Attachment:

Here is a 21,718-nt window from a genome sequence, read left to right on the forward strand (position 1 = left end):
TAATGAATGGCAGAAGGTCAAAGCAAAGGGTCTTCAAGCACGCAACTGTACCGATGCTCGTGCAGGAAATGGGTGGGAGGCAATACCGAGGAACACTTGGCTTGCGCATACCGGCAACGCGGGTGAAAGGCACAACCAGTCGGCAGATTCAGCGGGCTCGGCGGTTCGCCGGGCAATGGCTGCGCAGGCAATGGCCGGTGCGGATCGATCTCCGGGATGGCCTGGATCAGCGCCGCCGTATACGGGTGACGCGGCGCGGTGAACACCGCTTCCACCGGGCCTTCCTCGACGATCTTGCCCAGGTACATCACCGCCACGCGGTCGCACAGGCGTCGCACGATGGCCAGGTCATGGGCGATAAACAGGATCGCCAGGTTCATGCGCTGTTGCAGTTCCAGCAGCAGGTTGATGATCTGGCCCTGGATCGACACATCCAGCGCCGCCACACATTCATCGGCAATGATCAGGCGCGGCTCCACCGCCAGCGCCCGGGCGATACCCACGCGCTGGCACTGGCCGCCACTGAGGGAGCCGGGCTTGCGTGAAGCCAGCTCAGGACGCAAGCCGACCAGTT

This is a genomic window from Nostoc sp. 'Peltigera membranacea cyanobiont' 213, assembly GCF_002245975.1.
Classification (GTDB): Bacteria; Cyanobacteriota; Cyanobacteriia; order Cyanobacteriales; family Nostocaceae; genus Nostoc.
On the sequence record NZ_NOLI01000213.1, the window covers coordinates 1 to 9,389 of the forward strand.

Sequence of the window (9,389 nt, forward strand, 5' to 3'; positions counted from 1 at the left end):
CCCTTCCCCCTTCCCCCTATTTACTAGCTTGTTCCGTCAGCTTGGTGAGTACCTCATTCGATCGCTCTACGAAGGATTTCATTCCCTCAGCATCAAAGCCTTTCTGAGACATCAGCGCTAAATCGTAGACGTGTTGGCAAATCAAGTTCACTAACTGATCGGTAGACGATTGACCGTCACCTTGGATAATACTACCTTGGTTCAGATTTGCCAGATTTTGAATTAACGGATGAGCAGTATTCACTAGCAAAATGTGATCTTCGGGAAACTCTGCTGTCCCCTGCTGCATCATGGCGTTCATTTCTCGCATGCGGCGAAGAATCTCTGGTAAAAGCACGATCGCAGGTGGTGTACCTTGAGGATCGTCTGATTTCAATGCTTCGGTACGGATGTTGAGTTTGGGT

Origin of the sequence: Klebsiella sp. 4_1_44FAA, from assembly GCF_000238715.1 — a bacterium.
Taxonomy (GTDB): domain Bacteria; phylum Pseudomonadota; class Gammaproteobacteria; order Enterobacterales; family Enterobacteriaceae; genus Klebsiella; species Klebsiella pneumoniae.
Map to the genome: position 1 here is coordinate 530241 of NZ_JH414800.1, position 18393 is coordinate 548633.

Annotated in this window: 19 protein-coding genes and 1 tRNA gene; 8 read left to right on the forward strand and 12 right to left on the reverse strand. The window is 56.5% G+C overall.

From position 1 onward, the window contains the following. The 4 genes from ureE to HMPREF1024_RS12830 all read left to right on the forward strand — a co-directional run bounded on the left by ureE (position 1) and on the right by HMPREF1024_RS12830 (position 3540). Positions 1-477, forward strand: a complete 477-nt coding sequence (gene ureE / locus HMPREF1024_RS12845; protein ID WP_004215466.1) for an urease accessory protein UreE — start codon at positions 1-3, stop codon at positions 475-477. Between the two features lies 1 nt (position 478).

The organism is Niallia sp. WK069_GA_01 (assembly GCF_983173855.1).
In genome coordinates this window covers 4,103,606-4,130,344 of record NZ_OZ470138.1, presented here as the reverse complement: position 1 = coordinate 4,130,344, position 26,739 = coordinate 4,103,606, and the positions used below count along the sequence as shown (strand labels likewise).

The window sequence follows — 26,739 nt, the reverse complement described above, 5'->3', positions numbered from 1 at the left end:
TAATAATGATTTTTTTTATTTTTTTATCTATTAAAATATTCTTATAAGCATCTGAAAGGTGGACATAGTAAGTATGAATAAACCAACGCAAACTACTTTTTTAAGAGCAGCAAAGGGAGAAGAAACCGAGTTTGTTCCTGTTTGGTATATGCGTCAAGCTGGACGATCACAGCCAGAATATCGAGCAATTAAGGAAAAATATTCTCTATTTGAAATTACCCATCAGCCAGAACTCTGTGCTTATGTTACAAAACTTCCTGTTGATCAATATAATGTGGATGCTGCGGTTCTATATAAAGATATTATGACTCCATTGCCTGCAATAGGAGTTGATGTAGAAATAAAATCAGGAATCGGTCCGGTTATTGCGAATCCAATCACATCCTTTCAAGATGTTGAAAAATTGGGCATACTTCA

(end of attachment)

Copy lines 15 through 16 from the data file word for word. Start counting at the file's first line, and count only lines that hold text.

The window sequence follows — 26,739 nt, the reverse complement described above, 5'->3', positions numbered from 1 at the left end:
TAATAATGATTTTTTTTATTTTTTTATCTATTAAAATATTCTTATAAGCATCTGAAAGGTGGACATAGTAAGTATGAATAAACCAACGCAAACTACTTTTTTAAGAGCAGCAAAGGGAGAAGAAACCGAGTTTGTTCCTGTTTGGTATATGCGTCAAGCTGGACGATCACAGCCAGAATATCGAGCAATTAAGGAAAAATATTCTCTATTTGAAATTACCCATCAGCCAGAACTCTGTGCTTATGTTACAAAACTTCCTGTTGATCAATATAATGTGGATGCTGCGGTTCTATATAAAGATATTATGACTCCATTGCCTGCAATAGGAGTTGATGTAGAAATAAAATCAGGAATCGGTCCGGTTATTGCGAATCCAATCACATCCTTTCAAGATGTTGAAAAATTGGGCATACTTCA